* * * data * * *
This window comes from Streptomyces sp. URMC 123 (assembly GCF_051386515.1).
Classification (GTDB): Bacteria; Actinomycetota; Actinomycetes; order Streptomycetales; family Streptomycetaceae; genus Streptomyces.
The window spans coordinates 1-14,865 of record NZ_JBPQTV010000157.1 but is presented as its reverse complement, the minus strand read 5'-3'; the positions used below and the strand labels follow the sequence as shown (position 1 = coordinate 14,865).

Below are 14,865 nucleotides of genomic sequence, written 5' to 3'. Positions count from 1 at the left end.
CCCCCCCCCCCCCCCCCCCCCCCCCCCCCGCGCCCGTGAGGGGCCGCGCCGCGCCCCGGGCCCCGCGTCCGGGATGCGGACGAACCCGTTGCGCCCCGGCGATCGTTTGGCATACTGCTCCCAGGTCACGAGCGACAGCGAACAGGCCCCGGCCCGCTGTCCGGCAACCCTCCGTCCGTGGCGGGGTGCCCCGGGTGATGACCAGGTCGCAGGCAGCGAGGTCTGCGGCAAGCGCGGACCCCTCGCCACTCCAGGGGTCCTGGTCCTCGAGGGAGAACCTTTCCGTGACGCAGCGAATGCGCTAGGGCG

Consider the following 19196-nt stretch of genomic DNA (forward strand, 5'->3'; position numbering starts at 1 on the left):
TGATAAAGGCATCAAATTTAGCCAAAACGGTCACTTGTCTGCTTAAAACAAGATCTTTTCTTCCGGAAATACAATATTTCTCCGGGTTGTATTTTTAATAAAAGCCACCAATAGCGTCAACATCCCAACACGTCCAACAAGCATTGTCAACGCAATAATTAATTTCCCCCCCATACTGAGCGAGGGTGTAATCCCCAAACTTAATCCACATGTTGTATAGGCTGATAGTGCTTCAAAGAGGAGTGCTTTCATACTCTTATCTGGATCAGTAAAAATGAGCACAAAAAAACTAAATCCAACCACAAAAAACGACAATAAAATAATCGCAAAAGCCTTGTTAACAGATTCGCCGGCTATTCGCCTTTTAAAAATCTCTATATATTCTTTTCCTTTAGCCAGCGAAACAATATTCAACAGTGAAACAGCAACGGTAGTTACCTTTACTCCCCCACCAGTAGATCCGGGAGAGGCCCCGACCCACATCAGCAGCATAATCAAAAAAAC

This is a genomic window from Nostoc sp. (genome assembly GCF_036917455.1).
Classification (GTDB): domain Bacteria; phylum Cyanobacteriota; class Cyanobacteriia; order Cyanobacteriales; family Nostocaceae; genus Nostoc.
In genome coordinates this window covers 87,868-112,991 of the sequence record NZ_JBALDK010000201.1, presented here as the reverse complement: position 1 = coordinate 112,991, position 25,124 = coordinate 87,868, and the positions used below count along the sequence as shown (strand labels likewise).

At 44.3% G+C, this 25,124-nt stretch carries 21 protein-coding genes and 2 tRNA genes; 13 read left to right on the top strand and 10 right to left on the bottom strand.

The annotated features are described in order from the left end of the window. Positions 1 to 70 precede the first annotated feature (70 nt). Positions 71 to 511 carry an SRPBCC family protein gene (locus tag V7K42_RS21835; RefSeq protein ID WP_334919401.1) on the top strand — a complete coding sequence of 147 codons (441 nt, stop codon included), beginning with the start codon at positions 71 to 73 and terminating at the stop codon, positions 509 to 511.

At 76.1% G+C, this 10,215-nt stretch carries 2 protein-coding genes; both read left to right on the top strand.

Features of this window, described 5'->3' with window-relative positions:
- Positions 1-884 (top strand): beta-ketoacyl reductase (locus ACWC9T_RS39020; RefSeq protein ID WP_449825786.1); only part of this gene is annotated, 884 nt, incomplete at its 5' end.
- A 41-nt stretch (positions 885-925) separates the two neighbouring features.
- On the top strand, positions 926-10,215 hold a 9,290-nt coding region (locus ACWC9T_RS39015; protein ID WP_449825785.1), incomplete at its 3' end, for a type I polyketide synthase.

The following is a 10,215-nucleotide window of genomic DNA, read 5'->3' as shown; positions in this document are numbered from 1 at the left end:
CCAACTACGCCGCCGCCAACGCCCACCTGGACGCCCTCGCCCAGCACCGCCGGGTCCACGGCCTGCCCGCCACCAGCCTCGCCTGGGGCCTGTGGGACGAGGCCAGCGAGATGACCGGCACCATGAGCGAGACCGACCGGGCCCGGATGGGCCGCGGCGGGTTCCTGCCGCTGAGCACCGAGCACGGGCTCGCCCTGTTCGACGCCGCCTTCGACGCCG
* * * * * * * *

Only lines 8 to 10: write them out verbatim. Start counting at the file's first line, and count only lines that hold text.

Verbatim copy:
This is a genomic window from Nostoc sp. (genome assembly GCF_036917455.1).
Classification (GTDB): domain Bacteria; phylum Cyanobacteriota; class Cyanobacteriia; order Cyanobacteriales; family Nostocaceae; genus Nostoc.
In genome coordinates this window covers 87,868-112,991 of the sequence record NZ_JBALDK010000201.1, presented here as the reverse complement: position 1 = coordinate 112,991, position 25,124 = coordinate 87,868, and the positions used below count along the sequence as shown (strand labels likewise).